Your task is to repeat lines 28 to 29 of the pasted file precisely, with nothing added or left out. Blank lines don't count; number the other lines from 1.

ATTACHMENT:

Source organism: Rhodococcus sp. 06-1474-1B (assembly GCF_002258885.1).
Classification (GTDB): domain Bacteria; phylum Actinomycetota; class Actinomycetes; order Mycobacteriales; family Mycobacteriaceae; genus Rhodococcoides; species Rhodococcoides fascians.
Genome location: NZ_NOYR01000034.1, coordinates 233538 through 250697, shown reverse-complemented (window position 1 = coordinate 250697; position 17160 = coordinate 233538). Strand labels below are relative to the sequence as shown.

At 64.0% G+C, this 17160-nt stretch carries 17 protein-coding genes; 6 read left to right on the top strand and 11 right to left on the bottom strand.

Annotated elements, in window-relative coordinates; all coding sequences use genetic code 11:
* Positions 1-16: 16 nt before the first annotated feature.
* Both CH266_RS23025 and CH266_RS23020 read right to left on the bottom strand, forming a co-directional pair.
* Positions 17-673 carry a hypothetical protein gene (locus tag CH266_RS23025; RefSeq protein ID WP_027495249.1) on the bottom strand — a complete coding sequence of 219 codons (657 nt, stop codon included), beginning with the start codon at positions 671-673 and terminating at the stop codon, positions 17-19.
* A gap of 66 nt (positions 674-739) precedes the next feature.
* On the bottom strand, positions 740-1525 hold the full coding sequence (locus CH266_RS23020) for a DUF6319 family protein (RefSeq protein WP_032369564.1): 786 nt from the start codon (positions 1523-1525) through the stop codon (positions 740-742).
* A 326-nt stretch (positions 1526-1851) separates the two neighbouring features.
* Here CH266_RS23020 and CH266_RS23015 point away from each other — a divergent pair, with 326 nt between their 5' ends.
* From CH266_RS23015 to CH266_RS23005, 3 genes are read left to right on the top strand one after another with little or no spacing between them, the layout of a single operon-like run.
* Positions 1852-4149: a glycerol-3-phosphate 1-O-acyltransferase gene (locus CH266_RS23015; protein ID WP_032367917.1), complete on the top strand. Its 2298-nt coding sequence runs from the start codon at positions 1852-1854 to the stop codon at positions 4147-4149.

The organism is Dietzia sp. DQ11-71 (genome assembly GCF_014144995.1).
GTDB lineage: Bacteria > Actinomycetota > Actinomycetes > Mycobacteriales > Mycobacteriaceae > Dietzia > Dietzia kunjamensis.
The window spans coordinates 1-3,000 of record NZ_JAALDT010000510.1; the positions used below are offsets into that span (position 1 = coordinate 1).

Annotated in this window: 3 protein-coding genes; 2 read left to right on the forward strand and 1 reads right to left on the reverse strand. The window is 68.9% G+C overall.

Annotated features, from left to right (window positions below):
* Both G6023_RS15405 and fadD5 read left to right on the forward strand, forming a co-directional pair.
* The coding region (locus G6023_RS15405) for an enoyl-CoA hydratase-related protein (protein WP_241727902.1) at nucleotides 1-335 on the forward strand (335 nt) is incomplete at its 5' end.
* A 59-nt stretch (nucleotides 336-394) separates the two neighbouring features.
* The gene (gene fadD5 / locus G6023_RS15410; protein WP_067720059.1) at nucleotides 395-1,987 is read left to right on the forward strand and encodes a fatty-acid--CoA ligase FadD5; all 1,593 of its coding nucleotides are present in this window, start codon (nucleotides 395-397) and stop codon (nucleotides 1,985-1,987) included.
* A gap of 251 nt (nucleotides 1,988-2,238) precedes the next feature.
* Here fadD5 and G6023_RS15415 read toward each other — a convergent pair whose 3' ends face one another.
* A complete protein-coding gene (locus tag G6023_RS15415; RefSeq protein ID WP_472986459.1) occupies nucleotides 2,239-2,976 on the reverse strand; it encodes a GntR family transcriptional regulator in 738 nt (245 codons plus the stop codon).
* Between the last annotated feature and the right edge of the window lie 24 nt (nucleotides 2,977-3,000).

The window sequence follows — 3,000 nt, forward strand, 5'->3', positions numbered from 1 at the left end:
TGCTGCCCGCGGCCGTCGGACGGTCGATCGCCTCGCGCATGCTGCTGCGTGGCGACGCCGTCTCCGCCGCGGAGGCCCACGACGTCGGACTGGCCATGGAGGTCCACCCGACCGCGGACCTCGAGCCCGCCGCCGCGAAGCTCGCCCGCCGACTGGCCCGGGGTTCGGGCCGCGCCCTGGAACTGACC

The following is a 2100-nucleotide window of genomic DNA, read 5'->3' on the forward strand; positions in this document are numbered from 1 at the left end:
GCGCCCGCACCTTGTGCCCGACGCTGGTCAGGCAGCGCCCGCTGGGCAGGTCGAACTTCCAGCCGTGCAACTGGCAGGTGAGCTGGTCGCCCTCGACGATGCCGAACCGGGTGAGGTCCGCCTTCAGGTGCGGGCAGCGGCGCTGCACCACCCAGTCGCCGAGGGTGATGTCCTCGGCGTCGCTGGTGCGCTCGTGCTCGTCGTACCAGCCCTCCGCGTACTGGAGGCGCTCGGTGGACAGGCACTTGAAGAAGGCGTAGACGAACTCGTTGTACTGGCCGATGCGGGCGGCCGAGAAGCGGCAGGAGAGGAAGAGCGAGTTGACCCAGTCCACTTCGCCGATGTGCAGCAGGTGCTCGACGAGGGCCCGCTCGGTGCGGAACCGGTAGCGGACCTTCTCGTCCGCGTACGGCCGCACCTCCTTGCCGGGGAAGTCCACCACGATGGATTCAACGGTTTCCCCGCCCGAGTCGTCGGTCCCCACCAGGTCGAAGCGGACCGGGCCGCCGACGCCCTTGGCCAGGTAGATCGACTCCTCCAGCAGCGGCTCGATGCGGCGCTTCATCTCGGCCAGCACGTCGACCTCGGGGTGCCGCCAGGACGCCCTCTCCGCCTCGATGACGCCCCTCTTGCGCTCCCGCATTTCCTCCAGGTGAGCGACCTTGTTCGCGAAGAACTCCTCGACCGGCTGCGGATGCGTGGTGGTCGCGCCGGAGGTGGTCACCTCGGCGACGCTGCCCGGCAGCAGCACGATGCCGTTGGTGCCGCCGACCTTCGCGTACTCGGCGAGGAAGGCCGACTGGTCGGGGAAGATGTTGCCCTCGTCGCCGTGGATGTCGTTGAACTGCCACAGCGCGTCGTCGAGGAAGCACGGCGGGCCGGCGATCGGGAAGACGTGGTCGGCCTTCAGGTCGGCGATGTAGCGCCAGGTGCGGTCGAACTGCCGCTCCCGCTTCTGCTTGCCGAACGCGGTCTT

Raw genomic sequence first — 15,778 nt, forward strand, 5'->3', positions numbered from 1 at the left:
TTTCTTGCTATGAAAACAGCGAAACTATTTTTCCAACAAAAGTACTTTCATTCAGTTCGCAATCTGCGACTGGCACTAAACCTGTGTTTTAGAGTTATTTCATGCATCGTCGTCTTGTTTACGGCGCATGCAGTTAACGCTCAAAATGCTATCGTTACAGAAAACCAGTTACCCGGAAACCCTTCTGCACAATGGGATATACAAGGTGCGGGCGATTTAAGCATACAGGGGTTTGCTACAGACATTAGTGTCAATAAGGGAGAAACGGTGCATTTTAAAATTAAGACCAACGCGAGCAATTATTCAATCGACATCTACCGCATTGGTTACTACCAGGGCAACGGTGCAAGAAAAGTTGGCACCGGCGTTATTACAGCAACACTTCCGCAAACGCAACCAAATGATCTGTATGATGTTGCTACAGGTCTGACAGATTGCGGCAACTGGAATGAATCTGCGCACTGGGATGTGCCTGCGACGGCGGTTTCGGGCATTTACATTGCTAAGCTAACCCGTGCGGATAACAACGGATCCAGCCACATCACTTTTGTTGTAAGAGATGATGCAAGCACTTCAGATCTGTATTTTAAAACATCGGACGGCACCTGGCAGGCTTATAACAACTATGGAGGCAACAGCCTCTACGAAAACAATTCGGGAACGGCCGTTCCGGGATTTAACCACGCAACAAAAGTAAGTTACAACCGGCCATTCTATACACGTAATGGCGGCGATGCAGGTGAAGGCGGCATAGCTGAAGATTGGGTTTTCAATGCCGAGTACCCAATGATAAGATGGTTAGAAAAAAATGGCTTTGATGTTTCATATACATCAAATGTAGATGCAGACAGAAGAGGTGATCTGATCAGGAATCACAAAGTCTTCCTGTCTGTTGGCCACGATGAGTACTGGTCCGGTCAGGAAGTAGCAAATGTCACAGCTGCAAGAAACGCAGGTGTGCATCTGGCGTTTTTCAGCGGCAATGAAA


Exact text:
The window sequence follows — 3,000 nt, forward strand, 5'->3', positions numbered from 1 at the left end:
TGCTGCCCGCGGCCGTCGGACGGTCGATCGCCTCGCGCATGCTGCTGCGTGGCGACGCCGTCTCCGCCGCGGAGGCCCACGACGTCGGACTGGCCATGGAGGTCCACCCGACCGCGGACCTCGAGCCCGCCGCCGCGAAGCTCGCCCGCCGACTGGCCCGGGGTTCGGGCCGCGCCCTGGAACTGACC